We slowly made our way through the exquisite little coastal city, looked into the houses, at the frescos and mosaics, and did our photo assignment. Divided into three groups, we had to ‘die’ in Herculaneum: three pics, first about the very moment we discovered the eruption, then the fleeing, and at last the dying in the city. While our pictures might not have been the best, we really had fun making them. And I think the dying one is pretty neat, mostly thanks to Daan.

On the trip went, to Oplonti, the Villa Poppaea. My students in 6th grade now her by now all too well, Nero’s mistress and eventually second wife, who got kicked to death by her violent husband. He gave her (or so we think, at least) this villa, and it’s a beautiful specimen of a rustic villa. There we had another assignment: we paired up and took a ‘Grand Tour portrait’ like people used to have their portrait painted in the 17th century when travelling through Europe. I teamed up with Geert, we borrowed an ancient volume of Vergilius and used my coat (I especially brought it for this assignment) and we had great fun making the portrait.

Last but not least, we drove back to Cumae, only to visit another volcano, the Solfatara. It’s still quite active, with a bubbling pool, very hot spots, a Bocca Grande (a large fumarole) and an ancient kind of sauna devised for health reasons by the Romans. It was hot there, and very smelly due to the sulphur.

We drove home, had some nice spare time, went for delicious dinner,


and then did our frescoes. The first night – while I still was on a plane – everyone made a base structure for a fresco. Luckily they thought of making a spare one for me, as I was arriving late. Today we all got our moulds with a fresh layer of plaster, and got a lot different colours to work with. I thought I’d keep it easy, and went for the mount Vesuvius which had made a tremendous impression on me.


Anyway, this was another glorious day that I won’t forget easily. Lucky me!


Disclaimer: the next few posts will be in English, as today I left on a study trip to Napels, the land of Vergilius, and I want to share all my experiences with my fellow travellers, who are not only from Belgium and the Netherlands, but also from the UK, and even from Brazil.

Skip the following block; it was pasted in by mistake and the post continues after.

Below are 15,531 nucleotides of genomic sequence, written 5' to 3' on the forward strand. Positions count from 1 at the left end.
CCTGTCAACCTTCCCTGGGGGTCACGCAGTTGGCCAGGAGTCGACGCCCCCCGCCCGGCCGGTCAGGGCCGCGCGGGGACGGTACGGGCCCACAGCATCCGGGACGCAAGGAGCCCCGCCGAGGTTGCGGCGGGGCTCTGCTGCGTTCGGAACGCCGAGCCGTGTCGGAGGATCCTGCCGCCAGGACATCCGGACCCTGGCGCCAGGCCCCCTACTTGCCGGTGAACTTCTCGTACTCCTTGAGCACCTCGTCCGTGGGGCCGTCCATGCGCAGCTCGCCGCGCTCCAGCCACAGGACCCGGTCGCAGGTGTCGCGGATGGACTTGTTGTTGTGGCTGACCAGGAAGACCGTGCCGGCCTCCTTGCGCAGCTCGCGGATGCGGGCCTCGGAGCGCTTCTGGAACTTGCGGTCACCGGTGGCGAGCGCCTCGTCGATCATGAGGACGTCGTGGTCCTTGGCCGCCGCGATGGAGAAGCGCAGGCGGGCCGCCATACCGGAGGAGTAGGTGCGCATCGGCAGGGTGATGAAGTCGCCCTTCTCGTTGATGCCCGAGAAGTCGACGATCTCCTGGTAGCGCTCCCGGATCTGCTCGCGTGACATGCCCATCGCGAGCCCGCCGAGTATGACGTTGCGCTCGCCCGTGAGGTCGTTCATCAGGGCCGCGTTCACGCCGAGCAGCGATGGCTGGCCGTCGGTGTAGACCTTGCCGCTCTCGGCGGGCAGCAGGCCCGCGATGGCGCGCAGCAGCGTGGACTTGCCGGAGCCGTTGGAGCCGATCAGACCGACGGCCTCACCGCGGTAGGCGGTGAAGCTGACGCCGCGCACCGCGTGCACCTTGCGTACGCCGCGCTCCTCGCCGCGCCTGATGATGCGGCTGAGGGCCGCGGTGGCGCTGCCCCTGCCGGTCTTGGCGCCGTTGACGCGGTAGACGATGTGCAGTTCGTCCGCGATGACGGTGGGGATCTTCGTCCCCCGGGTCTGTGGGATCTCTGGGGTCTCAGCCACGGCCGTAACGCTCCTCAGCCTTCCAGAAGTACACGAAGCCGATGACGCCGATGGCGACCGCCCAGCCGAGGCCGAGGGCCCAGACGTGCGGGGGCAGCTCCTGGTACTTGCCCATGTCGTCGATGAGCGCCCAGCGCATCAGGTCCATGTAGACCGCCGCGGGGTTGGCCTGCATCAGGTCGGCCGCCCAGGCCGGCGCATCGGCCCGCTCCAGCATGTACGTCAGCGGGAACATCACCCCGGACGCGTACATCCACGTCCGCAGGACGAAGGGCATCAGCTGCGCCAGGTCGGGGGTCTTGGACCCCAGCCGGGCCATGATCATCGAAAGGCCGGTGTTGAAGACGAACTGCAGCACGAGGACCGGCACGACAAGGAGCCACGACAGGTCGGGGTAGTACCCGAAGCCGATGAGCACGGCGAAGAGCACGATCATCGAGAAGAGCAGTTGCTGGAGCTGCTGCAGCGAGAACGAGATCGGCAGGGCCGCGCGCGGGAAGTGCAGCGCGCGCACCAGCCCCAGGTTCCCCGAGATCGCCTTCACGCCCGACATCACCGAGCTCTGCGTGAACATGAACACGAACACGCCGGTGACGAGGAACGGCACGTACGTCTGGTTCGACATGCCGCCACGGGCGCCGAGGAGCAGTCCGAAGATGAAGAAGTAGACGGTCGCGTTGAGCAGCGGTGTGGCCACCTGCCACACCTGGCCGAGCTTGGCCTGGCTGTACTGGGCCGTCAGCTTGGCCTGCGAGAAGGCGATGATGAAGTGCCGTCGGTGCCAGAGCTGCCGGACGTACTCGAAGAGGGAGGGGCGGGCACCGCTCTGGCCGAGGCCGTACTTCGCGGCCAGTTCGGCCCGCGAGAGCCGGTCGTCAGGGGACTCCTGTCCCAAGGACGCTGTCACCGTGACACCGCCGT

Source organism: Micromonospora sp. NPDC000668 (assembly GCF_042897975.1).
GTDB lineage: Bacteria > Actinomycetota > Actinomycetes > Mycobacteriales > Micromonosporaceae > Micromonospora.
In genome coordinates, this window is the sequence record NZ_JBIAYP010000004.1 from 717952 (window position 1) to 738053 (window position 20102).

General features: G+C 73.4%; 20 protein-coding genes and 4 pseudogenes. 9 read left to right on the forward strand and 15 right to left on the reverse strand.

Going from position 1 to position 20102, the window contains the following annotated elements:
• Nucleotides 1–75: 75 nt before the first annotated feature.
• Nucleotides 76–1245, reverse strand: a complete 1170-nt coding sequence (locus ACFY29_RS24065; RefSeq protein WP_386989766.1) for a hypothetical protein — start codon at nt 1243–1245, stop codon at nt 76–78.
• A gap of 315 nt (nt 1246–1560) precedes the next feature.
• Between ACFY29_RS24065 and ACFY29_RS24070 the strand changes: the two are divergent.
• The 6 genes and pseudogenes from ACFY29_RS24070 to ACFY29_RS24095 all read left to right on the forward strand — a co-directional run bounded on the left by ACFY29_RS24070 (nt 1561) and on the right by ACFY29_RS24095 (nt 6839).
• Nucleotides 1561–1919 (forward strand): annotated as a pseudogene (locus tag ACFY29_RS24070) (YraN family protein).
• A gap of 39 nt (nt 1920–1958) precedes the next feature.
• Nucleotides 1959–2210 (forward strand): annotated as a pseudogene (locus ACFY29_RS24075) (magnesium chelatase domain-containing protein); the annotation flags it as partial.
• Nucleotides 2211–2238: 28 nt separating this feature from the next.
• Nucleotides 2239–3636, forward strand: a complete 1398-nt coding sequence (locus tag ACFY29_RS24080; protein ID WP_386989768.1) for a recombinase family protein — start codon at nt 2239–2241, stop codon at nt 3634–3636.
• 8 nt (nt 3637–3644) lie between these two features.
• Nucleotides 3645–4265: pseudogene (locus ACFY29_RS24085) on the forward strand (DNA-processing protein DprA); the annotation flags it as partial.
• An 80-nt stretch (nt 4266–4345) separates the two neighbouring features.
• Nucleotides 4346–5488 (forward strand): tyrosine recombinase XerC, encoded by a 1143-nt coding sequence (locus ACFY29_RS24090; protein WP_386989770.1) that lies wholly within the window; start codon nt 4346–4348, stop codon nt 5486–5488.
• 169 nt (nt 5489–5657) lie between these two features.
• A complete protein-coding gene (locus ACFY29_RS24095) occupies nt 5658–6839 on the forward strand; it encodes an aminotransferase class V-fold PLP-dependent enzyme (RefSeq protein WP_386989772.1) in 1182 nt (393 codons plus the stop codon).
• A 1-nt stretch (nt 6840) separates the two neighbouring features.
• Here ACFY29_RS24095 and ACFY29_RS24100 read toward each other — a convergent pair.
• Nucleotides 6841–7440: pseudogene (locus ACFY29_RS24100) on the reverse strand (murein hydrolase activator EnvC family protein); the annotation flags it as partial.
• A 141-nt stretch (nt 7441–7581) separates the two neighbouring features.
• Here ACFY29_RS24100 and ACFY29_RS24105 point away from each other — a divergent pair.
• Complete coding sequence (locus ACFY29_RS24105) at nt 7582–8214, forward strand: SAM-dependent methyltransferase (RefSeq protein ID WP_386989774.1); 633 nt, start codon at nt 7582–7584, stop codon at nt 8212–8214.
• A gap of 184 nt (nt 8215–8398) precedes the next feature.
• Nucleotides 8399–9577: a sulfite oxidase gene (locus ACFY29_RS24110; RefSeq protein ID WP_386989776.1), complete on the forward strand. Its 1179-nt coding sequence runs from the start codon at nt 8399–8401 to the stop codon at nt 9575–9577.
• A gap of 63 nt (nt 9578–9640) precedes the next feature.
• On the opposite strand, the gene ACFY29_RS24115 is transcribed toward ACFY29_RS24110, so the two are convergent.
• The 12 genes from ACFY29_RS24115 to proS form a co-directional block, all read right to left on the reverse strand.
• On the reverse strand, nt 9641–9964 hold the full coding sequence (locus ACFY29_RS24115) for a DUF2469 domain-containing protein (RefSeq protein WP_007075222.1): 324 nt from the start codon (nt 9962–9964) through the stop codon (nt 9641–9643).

But today was hell. Seriously. There indeed was a warning about the security checks at the airport, with the request to be there at least 3 hours beforehand. I must admit, it wasn’t the entire three hours, as on other occasions we never really do the two hour thing either.

But… as soon as I came down the elevator from the kiss-and-ride, there was a queue. A BIG queue. As in: two hours with the suitcases, all through an empty parking lot, down a ramp in that parking lot, through a lot more doors and corridors, into the open air, onto a big white tent. Two hours. I saw the hours ticking away, and I’m not proud of it, but I jumped the queue a bit. Until I heard there were more people queueing there for a flight as close as mine.

I still had some hope, as I went through the passport check and the security check. But then came another big white tent, and another queue. Down plummeted my hopes for catching my flight. And then this girl came calling all passengers for Naples. Out of the queue I went, in search for the next spot. Which I couldn’t pinpoint right away, in the chaotic mass of discontented passengers. And then I came to the door to the check in tent. “Miss, I need to go through, I’m on the flight to Naples.” “Brussels Airlines? Then please wait in this queue to your right, ma’am.” “Euhm, are you sure? You were calling for Naples?” “Yes I’m sure, please wait here.” “But why did you come calling then?” “No idea, ma’am, please wait here.”

So I did. Until after half an hour I went to a different person and asked for the flight to Naples. “Naples? But we came calling for Naples like half an hour ago!” Well du-uh? She rushed me through to the check-in counter, and there the lady said: “Naples? Oh dear, sorry, they’re boarding already, we can’t get your luggage on anymore. If only you were like ten minutes earlier…”


So I went to yet another queue for 45 minutes to get a different flight. Which was an intermediate flight to Milan at 16.45h, and then yet another flight to Naples, to arrive at 21.20h. Great. But I got warned not to leave the airport and go into transit right away, lest I should have to do all the queueing again… After all, it was way past noon by then.

So in the check-in queue I went again, got through, got through customs and yet another security check, and finally into the main lounge. Which was cool and airy and not crowded at all.

I found myself a sandwich and something to drink, and went in search of an laptop charger. Alas, to no avail.

Anyway, I read a lot, got a marvellous cake handed to me


took the first flight in excellent conditions on a half empty plane, had my salad in the Milan lounge, marvelled at the sign of the times,


and got incredibly sick on the second flight. After handing my lunch in a bag to the stewardess, I stumbled outside, only to find a taxi waiting for me. Luckily Leon, our ‘leader’, had arranged for me to be picked up. I suffered the twenty minute ride since I was still feeling awfully sick, but at last, round 10.15h I guess, I arrived at a very nice Italian villa palazzo style.

After a short lie down, I went to meet part of the other attendants, and got welcomed very warmly, to such extent that I felt instantly at home.

I think I’ll like my stay, even though it hasn’t started out all that well…